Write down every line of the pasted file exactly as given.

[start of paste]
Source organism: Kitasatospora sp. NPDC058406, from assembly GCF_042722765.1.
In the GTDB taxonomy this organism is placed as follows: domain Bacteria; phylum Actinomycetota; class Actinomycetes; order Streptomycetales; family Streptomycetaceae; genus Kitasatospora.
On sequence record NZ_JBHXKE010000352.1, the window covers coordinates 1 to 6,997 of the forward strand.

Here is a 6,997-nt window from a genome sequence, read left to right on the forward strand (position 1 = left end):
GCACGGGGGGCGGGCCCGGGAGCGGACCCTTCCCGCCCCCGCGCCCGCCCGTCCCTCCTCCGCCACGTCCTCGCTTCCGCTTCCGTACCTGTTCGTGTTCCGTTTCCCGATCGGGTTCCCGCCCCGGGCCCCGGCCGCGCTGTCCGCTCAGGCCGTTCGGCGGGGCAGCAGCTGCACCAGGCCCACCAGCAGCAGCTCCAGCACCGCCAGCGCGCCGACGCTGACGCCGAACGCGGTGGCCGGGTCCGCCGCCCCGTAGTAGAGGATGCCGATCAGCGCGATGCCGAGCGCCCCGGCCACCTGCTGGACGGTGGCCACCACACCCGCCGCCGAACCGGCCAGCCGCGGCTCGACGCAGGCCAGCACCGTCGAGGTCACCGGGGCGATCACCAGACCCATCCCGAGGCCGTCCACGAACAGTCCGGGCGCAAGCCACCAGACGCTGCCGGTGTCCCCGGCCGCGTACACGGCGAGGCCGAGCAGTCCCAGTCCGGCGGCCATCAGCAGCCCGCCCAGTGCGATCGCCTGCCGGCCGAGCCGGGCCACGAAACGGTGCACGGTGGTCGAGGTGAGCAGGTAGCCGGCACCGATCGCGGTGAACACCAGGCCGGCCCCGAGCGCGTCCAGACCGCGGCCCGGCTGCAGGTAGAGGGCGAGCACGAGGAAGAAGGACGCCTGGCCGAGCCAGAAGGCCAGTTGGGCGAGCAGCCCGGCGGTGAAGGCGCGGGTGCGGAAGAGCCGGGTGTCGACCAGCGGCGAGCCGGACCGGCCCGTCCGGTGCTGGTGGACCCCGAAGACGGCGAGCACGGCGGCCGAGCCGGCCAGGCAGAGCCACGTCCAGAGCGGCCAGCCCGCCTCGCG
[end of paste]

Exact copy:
Source organism: Kitasatospora sp. NPDC058406, from assembly GCF_042722765.1.
In the GTDB taxonomy this organism is placed as follows: domain Bacteria; phylum Actinomycetota; class Actinomycetes; order Streptomycetales; family Streptomycetaceae; genus Kitasatospora.
On sequence record NZ_JBHXKE010000352.1, the window covers coordinates 1 to 6,997 of the forward strand.

Here is a 6,997-nt window from a genome sequence, read left to right on the forward strand (position 1 = left end):
GCACGGGGGGCGGGCCCGGGAGCGGACCCTTCCCGCCCCCGCGCCCGCCCGTCCCTCCTCCGCCACGTCCTCGCTTCCGCTTCCGTACCTGTTCGTGTTCCGTTTCCCGATCGGGTTCCCGCCCCGGGCCCCGGCCGCGCTGTCCGCTCAGGCCGTTCGGCGGGGCAGCAGCTGCACCAGGCCCACCAGCAGCAGCTCCAGCACCGCCAGCGCGCCGACGCTGACGCCGAACGCGGTGGCCGGGTCCGCCGCCCCGTAGTAGAGGATGCCGATCAGCGCGATGCCGAGCGCCCCGGCCACCTGCTGGACGGTGGCCACCACACCCGCCGCCGAACCGGCCAGCCGCGGCTCGACGCAGGCCAGCACCGTCGAGGTCACCGGGGCGATCACCAGACCCATCCCGAGGCCGTCCACGAACAGTCCGGGCGCAAGCCACCAGACGCTGCCGGTGTCCCCGGCCGCGTACACGGCGAGGCCGAGCAGTCCCAGTCCGGCGGCCATCAGCAGCCCGCCCAGTGCGATCGCCTGCCGGCCGAGCCGGGCCACGAAACGGTGCACGGTGGTCGAGGTGAGCAGGTAGCCGGCACCGATCGCGGTGAACACCAGGCCGGCCCCGAGCGCGTCCAGACCGCGGCCCGGCTGCAGGTAGAGGGCGAGCACGAGGAAGAAGGACGCCTGGCCGAGCCAGAAGGCCAGTTGGGCGAGCAGCCCGGCGGTGAAGGCGCGGGTGCGGAAGAGCCGGGTGTCGACCAGCGGCGAGCCGGACCGGCCCGTCCGGTGCTGGTGGACCCCGAAGACGGCGAGCACGGCGGCCGAGCCGGCCAGGCAGAGCCACGTCCAGAGCGGCCAGCCCGCCTCGCG